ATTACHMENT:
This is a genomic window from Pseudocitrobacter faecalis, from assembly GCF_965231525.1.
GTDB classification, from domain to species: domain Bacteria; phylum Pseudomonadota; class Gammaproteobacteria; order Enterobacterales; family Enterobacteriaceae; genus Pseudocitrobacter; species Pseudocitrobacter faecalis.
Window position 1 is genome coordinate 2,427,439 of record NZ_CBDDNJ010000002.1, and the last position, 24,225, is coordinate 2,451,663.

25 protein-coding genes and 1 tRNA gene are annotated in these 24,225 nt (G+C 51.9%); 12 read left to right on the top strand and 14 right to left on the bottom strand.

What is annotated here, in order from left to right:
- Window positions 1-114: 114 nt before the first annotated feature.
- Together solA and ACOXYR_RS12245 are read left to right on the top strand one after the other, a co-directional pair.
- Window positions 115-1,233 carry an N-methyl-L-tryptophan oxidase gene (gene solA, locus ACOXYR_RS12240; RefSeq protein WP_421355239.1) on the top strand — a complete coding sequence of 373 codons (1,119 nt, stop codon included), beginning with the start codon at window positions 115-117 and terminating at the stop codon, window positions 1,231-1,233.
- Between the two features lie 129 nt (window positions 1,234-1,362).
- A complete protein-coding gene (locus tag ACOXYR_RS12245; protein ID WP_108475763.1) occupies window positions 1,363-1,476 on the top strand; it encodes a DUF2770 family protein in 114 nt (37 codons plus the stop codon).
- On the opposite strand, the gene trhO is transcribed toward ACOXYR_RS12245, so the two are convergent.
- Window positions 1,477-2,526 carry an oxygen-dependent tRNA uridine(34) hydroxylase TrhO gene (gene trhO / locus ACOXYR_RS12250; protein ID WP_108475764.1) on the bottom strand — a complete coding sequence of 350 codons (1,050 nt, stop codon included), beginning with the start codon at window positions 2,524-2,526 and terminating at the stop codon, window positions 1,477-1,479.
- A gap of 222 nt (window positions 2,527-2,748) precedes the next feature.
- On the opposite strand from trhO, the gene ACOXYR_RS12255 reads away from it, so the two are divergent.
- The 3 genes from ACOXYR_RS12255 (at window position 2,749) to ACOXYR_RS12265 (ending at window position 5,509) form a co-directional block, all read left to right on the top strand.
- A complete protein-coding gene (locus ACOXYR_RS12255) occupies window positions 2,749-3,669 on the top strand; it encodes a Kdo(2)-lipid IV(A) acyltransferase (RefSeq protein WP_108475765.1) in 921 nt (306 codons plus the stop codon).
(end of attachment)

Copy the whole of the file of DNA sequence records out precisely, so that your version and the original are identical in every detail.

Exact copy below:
This is a genomic window from Pseudocitrobacter faecalis, from assembly GCF_965231525.1.
GTDB classification, from domain to species: domain Bacteria; phylum Pseudomonadota; class Gammaproteobacteria; order Enterobacterales; family Enterobacteriaceae; genus Pseudocitrobacter; species Pseudocitrobacter faecalis.
Window position 1 is genome coordinate 2,427,439 of record NZ_CBDDNJ010000002.1, and the last position, 24,225, is coordinate 2,451,663.

25 protein-coding genes and 1 tRNA gene are annotated in these 24,225 nt (G+C 51.9%); 12 read left to right on the top strand and 14 right to left on the bottom strand.

What is annotated here, in order from left to right:
- Window positions 1-114: 114 nt before the first annotated feature.
- Together solA and ACOXYR_RS12245 are read left to right on the top strand one after the other, a co-directional pair.
- Window positions 115-1,233 carry an N-methyl-L-tryptophan oxidase gene (gene solA, locus ACOXYR_RS12240; RefSeq protein WP_421355239.1) on the top strand — a complete coding sequence of 373 codons (1,119 nt, stop codon included), beginning with the start codon at window positions 115-117 and terminating at the stop codon, window positions 1,231-1,233.
- Between the two features lie 129 nt (window positions 1,234-1,362).
- A complete protein-coding gene (locus tag ACOXYR_RS12245; protein ID WP_108475763.1) occupies window positions 1,363-1,476 on the top strand; it encodes a DUF2770 family protein in 114 nt (37 codons plus the stop codon).
- On the opposite strand, the gene trhO is transcribed toward ACOXYR_RS12245, so the two are convergent.
- Window positions 1,477-2,526 carry an oxygen-dependent tRNA uridine(34) hydroxylase TrhO gene (gene trhO / locus ACOXYR_RS12250; protein ID WP_108475764.1) on the bottom strand — a complete coding sequence of 350 codons (1,050 nt, stop codon included), beginning with the start codon at window positions 2,524-2,526 and terminating at the stop codon, window positions 1,477-1,479.
- A gap of 222 nt (window positions 2,527-2,748) precedes the next feature.
- On the opposite strand from trhO, the gene ACOXYR_RS12255 reads away from it, so the two are divergent.
- The 3 genes from ACOXYR_RS12255 (at window position 2,749) to ACOXYR_RS12265 (ending at window position 5,509) form a co-directional block, all read left to right on the top strand.
- A complete protein-coding gene (locus ACOXYR_RS12255) occupies window positions 2,749-3,669 on the top strand; it encodes a Kdo(2)-lipid IV(A) acyltransferase (RefSeq protein WP_108475765.1) in 921 nt (306 codons plus the stop codon).